Things should have been different in an independent Bangladesh. But unfortunately, the Hindu community had become the target of attack starting in post-1975 circumstances, in many instances, through the willowy and not-so- willowy encouragement of the ruling classes and powerful elites. After the independence of Bangladesh, many Hindus left Bangladesh and over these past four decades most trekked off to India. Others, who were more fortunate, with academic excellence or economic strength, have migrated to the developed world to live permanently.

In 1971, the country’s Hindu population was numbered as high as 25 percent of the total population, but today, this number has declined awfully to less than 10 per cent of the total population. Their homes have been smashed for more than four decades; Hindu-owned property has been robbed systematically; Hindu temples have been wrecked; while Hindus have been looked upon as Indian agents by some fanatic communities.

The Hindu minority has been politically victimised in Bangladesh. This minority persecution came to a height during the 1991 election. The horror has seen the torturing of minority voters, vandalizing of their properties, setting fire to their houses, raping of their girls, women and children.

And this situation has been continuous not only to the Hindu minority but also to other minor communities living in Bangladesh. But, it is a matter of fact that most times it is the Hindu minority that is politically targeted. They have been forced to leave their house and property so that the extremist forces, that have not reconciled themselves with the principles and morals of Bangladesh’s bloody War of Independence, can grab these properties.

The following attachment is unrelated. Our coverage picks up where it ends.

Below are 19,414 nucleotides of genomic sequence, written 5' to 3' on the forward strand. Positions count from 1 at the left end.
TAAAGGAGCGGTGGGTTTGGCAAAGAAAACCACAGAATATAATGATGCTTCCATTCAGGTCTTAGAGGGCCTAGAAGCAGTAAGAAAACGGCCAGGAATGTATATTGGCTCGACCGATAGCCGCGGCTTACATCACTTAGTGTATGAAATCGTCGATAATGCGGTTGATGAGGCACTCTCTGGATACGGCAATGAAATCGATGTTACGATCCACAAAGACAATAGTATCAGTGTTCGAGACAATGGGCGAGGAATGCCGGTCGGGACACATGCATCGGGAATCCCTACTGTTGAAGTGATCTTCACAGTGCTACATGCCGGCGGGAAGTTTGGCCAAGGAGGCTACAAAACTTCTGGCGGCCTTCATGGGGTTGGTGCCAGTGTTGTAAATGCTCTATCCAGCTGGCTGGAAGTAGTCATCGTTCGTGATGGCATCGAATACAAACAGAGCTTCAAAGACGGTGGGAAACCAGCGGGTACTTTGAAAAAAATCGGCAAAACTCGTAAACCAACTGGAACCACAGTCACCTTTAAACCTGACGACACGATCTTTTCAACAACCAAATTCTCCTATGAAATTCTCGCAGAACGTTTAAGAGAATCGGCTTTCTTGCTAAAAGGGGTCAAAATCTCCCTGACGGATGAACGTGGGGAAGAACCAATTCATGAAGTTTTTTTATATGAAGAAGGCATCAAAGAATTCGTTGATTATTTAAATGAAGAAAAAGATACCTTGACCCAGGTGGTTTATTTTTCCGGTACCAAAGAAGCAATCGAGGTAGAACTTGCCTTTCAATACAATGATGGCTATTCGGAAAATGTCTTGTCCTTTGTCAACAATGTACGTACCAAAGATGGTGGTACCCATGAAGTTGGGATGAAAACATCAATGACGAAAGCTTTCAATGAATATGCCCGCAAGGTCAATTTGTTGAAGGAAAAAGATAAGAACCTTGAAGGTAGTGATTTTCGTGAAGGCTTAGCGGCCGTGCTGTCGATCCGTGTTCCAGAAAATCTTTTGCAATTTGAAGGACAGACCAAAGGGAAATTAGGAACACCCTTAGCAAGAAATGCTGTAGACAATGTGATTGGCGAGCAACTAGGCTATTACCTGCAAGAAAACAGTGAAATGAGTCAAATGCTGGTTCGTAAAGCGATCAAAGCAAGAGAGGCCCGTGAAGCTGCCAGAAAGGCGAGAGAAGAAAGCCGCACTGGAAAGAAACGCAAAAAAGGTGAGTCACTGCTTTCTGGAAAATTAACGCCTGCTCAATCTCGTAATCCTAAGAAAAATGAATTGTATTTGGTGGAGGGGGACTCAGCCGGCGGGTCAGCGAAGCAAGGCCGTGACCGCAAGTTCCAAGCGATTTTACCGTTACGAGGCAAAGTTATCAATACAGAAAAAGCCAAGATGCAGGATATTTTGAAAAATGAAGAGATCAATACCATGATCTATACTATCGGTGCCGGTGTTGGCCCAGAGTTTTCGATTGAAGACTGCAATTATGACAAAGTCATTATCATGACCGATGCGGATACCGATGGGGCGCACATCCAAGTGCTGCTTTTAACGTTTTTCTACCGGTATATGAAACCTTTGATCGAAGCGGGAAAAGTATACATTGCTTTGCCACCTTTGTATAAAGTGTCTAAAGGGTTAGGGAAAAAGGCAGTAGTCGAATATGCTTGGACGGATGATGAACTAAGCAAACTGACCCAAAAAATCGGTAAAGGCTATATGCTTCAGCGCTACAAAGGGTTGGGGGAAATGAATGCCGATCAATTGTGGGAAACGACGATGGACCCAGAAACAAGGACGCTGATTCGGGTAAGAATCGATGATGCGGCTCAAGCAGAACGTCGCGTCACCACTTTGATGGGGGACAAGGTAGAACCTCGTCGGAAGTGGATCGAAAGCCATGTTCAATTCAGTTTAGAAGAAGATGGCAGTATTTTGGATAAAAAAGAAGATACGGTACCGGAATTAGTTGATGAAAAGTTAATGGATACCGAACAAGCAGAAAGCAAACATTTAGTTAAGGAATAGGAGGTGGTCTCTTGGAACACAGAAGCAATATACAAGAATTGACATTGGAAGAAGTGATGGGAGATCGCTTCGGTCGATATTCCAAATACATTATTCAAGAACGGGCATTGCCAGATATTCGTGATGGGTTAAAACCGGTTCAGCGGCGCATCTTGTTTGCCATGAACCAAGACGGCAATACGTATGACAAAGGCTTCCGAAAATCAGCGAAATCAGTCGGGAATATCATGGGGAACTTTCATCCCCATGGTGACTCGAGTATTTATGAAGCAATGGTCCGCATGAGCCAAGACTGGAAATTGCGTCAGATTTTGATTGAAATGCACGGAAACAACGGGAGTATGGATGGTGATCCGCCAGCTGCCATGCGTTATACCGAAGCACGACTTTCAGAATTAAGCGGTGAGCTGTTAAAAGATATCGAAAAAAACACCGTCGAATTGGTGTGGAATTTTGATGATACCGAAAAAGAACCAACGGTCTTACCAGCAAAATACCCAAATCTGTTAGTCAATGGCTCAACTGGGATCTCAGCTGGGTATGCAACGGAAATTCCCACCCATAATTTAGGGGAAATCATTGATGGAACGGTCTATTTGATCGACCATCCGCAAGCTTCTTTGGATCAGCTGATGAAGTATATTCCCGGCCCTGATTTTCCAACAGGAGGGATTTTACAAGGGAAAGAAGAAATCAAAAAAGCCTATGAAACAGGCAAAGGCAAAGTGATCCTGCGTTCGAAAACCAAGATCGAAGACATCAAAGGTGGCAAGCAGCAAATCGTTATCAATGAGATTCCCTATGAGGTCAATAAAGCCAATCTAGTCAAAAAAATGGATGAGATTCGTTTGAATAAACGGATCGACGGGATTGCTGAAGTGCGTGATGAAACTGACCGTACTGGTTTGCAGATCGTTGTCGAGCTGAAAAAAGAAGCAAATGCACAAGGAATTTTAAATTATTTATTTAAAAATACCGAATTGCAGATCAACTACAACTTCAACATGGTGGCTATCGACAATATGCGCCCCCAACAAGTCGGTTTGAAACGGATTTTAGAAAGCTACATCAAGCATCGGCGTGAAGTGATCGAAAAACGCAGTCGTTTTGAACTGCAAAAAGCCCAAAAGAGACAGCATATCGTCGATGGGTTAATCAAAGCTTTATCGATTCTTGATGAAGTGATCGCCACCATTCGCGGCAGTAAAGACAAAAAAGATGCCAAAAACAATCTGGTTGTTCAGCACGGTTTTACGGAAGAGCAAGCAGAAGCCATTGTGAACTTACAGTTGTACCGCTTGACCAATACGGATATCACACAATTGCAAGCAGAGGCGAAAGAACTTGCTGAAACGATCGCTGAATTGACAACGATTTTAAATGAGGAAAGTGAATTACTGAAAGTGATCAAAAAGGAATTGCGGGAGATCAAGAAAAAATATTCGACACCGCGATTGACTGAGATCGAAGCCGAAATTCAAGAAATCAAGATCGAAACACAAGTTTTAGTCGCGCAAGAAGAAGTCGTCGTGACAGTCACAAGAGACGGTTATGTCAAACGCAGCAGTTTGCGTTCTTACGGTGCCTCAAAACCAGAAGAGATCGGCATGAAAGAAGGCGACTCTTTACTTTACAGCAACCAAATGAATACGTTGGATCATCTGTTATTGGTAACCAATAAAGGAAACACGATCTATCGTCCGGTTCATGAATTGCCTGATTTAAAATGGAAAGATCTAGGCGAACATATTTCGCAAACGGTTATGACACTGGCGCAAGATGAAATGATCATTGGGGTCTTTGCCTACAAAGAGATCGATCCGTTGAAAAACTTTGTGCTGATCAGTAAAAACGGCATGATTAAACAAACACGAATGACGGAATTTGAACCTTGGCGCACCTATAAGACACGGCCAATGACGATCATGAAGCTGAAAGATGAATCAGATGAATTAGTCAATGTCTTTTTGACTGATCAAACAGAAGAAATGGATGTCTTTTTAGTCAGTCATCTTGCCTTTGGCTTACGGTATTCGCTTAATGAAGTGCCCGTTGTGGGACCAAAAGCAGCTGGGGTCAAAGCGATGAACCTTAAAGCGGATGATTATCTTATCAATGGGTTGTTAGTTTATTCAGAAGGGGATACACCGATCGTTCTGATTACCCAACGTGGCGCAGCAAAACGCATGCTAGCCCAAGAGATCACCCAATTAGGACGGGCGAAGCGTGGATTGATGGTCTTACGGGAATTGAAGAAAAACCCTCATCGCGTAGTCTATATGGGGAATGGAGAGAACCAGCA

Following every election in the recent past, such attacks were carried. After the election of 2008, minorities were attacked. But, neither government nor the election commission acted on this and systematically avoided this sad matter.

It is not that minorities are under attack only during elections or after elections. In the recent past, there have been incidences of attacks on minorities. Last year on November 28, houses and shops of the Hindu community were looted and torched; children and women were beaten up. In December 2013, 55 Hindu families fled an area during countrywide blockades by the opposition party.

There are other stories of Buddhist minority persecution. In 2012, the ultra-extremist and religious fundamentalist forces attacked Ramu, Patiya and Cox’s Bazar where Buddhist villages where vandalized, setting fire to houses and setting fire to Buddhist temples, to the ruination of precious and ancient Buddha statuary.

International support to the Bangladeshi Hindu community was not apparent nor strong enough for their survival. They could only flee to India, although there is a very strong possibility they would be shot by border forces of the Border Security Force (BSF) besides that they likely had to leave all of their property at the border. Really, the only proper way for minorities better future is to strengthen their organizational power and unity. Leaving the country is not a solution.
Bangladesh has to prove that the country is a secular geographical entity by reassuring its Hindus, Christians, Buddhists and its indigenous people’s rights. The dominant groups have to believe that it is home to its entirety of peoples. An attack on one community should be considered as a shot to humiliate the entire community. The hoodlums and criminal gangs responsible for attacks must be brought to book. Any attacks on any minority should be dealt with promptly using an iron hand. The state must ensure that it does not fail again. If it fails again without response from the people of Bangladesh it is they themselves who will be responsible for fueling ethnic cleansing.”

*Niamat Ullah Sarker, Student of Department of Development Studies, University of Dhaka, Bangladesh